Weekly Harvest Newsletter
Sustainable Agriculture News Briefs - August 16, 2006
Weekly sustainable agriculture news and resources gleaned from the Internet by NCAT staff for the ATTRA - National Sustainable Agriculture Information Service Web site. The Weekly Harvest Newsletter is also available online.
News & Resources
* Global Warming Likely to Cause Food Price Increases
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* Biofuels Research Projects Announced
* USDA Releases Renewable Energy Analysis Paper
* Value-added Products Key to Small Farm Stability
* Nematode Resistant Carrots Help Reduce Fumigant Use
* Genetically Modified Grass Escapes Test Plot
* New York Farm Viability Institute Applied Research Partnership Grants
* Organic School Garden Award
* Minnesota Ag Literacy Grants
* IFOAM International Conference on Animals in Organic Production
* FAMACHA Certification
* Rocky Mountain Compost School
News & Resources
Global Warming Likely to Cause Food Price Increases
The recent 21-day heat wave in California is likely to cause food price increases across the country, says ABC News, but it's just a hint of things to come. Crop failures and livestock deaths this year will cause some prices to be higher, but in the long run the effects of global warming could lead to significant price increases. Extreme weather events such as heat waves and drought are one reason prices could increase, but another is the cost of water. Food is grown in many parts of California only because irrigation water is available. However, climate change is leading to less winter snowpack and snowpack that melts earlier, causing a shortage of already-expensive irrigation water in prime food-growing areas that supply the national market.
Biofuels Research Projects Announced
DOE and USDA have awarded nine grants totaling $5.7 million for biofuels research projects. The research will focus on genomics that will allow woody plant tissues such as alfalfa, sorghum, wheat, and other grasses to be grown in large quantities to produce renewable fuels, including ethanol. DOE granted $3.9 million to six projects, and USDA has granted $1.8 million to three projects, all of which will be supported for up to three years. The awardees include six universities in Indiana, Texas, Wisconsin, New York, North Carolina, Kansas, and Georgia; two non-profit research organizations in Oklahoma and Washington, DC; and DOE's Brookhaven National Laboratory in New York.
USDA Releases Renewable Energy Analysis Paper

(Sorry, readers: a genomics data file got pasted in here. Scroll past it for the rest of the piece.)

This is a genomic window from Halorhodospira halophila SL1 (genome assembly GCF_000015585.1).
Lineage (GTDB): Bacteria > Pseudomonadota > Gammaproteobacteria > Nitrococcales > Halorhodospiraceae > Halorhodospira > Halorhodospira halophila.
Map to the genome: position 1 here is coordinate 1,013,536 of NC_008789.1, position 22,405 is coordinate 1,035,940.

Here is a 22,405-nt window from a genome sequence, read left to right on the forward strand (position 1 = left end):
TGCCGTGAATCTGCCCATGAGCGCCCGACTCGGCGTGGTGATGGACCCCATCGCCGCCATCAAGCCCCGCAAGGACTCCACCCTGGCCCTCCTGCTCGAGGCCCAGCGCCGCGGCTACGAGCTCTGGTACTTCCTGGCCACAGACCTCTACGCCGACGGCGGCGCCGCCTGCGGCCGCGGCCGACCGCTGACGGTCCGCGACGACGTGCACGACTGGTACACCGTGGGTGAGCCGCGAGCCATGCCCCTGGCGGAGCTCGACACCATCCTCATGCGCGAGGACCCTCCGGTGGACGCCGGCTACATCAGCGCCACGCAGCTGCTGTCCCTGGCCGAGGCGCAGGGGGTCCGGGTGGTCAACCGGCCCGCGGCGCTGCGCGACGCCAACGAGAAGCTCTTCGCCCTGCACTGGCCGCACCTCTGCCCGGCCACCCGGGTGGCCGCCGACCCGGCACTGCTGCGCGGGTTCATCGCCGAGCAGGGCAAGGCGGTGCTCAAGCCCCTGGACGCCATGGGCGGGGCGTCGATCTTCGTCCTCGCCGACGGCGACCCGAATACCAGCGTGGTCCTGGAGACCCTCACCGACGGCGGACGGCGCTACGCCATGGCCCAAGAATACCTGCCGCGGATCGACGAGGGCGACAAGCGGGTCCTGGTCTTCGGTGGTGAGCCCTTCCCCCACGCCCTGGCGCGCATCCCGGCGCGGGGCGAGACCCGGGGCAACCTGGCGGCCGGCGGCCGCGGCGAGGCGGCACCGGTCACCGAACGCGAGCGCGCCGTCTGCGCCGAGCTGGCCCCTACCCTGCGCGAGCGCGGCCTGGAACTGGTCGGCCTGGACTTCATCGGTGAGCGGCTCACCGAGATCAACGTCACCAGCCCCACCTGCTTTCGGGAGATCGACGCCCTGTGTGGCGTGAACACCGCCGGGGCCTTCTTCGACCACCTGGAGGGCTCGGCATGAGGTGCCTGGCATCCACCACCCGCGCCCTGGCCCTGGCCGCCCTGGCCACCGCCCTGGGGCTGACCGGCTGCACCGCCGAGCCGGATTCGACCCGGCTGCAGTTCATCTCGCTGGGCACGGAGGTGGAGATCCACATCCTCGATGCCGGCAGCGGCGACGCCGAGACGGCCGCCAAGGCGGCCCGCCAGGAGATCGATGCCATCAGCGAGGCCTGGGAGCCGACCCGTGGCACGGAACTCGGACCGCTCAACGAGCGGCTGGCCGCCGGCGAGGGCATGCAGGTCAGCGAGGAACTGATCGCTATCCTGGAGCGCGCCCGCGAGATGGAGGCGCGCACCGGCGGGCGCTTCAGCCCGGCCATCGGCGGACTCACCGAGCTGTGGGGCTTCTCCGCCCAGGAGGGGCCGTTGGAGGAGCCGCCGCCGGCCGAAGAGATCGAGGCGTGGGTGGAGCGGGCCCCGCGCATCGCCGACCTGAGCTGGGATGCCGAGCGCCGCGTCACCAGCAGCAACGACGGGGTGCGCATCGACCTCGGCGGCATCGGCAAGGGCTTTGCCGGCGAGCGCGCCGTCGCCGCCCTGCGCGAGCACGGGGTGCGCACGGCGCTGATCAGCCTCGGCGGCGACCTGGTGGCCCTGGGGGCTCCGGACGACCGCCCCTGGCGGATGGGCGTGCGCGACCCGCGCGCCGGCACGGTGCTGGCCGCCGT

USDA has released an analysis of the department's renewable energy and energy efficiency programs. This is the fourth in a series of subject areas that warranted a comprehensive examination based on comments received during last year's nationwide Farm Bill Forum listening tour. The paper looks at all the potential sources of energy under agriculture's umbrella, from farm fields to pasture and forest lands. It also tracks the results of USDA's renewable energy and energy efficiency programs and contemplates enhancements and alternatives to those programs. All of the 2007 Farm Bill Theme Analysis Papers released to date are available online.
Value-added Products Key to Small Farm Stability
Though value-added farm products may make up only a small proportion of agricultural revenue in Washington's Whatcom County, those products are the "lifeblood" of farms that produce them, according to a Seattle Times article. The value-added products can help farmers find price stability and a good profit level. While value-added products have been regarded as the domain of small farmers, the Whatcom Agriculture Preservation Committee had been studying how larger area dairy farmers might benefit from developing value-added products of their own, to tap new markets.
Related ATTRA Publication: Adding Value through Sustainable Agriculture Entrepreneurship: Overview and Resources
Nematode Resistant Carrots Help Reduce Fumigant Use
Soil fumigants used on carrots have been identified as a contributor to air pollution and ozone formation in the San Joaquin Valley, according to UC IPM. The fumigants are used to protect carrots from diseases and nematodes, including the root-knot nematode. Now some California researchers are trying to reduce fumigant use by breeding a nematode resistant carrot. The researchers have identified excellent root-knot nematode resistance in carrot germplasm and bred it into fresh carrot breeder lines. Now seed companies are incorporating the resistance into elite carrot varieties for commercial release. Field trials have been conducted for two years now. "In the long run, the hope is that through the use of resistant varieties of carrots, along with cultural practices and applications of less toxic materials, the need for soil fumigation to control nematodes may be decreased," says Phil Roberts, project participant from the Nematology Department at University of California, Riverside.